169 million kids missed measles vaccine

This has led to today's global outbreaks
  • Deborah Condon

An estimated 169 million children around the world missed out on the first dose of the measles vaccine between 2010 and 2017 and this has created a pathway to the measles outbreaks that are affecting numerous countries today, a major new report from UNICEF has found.

According to UNICEF, over 21 million children per year missed out on the vaccine over this eight-year period, leaving ‘widening pockets of unvaccinated children'.

In the first three months of this year alone, over 110,000 measles cases were reported globally, a jump of almost 300% when compared to the same period last year.

Meanwhile, an estimated 110,000 people, mostly children, died as a result of measles in 2017, a 22% increase when compared to 2016.

"The ground for the global measles outbreaks we are witnessing today was laid years ago. The measles virus will always find unvaccinated children. If we are serious about averting the spread of this dangerous but preventable disease, we need to vaccinate every child, in rich and poor countries alike," commented UNICEF executive director, Henrietta Fore.
Two doses of the measles vaccine are essential to protect children from the disease and the World Health Organization (WHO) recommends an uptake rate of 95% to achieve ‘herd immunity'.

However, the report notes that in 2017, 85% of eligible people received the first dose, while just 67% received the second. This is due to a range of factors worldwide including lack of access, complacency and in some cases, fear or skepticism about vaccines.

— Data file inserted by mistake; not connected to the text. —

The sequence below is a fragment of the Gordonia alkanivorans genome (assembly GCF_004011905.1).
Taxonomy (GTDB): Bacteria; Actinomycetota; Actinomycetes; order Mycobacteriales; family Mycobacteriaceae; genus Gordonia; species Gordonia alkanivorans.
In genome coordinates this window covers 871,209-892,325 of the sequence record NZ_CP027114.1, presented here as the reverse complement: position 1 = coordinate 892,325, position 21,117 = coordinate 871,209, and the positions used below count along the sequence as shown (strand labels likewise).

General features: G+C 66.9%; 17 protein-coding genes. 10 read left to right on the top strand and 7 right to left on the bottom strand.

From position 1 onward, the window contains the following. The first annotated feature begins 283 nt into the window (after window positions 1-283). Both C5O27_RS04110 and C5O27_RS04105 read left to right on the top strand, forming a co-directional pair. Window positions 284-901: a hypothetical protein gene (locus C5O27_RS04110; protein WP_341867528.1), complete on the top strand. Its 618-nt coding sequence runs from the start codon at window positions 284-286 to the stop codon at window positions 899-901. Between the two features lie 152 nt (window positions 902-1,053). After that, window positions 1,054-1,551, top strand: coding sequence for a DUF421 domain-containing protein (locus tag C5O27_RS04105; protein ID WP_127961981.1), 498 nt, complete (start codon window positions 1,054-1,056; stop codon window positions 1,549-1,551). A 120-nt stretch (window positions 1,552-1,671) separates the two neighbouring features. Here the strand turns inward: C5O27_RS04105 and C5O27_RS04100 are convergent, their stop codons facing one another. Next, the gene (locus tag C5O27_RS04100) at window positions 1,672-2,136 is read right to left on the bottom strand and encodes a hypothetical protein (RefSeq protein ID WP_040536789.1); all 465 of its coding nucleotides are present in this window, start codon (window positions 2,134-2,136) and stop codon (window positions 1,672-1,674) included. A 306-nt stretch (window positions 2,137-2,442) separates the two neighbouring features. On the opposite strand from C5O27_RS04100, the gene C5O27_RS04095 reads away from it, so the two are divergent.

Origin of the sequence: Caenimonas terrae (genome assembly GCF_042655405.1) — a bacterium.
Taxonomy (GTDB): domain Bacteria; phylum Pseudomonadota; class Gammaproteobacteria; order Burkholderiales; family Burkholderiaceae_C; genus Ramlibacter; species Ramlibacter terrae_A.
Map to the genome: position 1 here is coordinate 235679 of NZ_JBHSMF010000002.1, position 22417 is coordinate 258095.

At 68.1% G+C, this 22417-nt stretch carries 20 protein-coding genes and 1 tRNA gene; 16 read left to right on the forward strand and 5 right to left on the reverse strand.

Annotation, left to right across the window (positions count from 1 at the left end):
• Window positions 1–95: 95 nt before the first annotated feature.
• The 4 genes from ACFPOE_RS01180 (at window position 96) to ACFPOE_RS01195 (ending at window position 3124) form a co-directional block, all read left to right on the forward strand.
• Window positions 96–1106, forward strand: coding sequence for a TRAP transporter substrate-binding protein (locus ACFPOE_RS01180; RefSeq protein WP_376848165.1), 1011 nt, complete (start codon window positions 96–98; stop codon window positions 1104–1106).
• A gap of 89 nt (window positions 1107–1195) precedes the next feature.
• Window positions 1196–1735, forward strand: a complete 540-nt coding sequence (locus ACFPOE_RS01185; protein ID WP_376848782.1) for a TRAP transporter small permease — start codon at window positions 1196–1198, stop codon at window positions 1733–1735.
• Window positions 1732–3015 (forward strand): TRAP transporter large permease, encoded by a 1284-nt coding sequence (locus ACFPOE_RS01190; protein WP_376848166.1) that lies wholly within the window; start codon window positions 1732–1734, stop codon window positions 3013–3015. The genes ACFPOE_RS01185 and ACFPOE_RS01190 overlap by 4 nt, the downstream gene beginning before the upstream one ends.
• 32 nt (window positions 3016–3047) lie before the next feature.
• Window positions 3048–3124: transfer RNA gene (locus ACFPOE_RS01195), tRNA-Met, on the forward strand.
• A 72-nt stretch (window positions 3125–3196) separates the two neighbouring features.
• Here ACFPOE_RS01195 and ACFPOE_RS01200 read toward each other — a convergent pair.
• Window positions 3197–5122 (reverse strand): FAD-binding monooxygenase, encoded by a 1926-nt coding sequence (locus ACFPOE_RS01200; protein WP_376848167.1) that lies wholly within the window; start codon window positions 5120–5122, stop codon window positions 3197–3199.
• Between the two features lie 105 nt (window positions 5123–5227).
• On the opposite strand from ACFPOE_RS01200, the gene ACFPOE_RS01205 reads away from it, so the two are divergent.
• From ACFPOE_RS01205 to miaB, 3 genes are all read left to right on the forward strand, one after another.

The top three high-income countries where children were not vaccinated with the first dose of the vaccine between 2010 and 2017 were the US (2.59 million not vaccinated), France (608,000) and the UK (527,000).

The situation is even worse in poorer countries. In 2017 alone, four million children in Nigeria missed out on the first dose of the vaccine.

"Measles is far too contagious. It is critical not only to increase coverage but also to sustain vaccination rates at the right doses to create an umbrella of immunity for everyone," Ms Fore said.

In Ireland, the measles vaccine is offered to children as part of their routine immunisation schedule in the form of the MMR (measles, mumps and rubella) vaccine.

The first dose is given by a child's GP at 12 months of age, while the second is given in primary school at four to five years of age.

For more information on the MMR vaccine, click here


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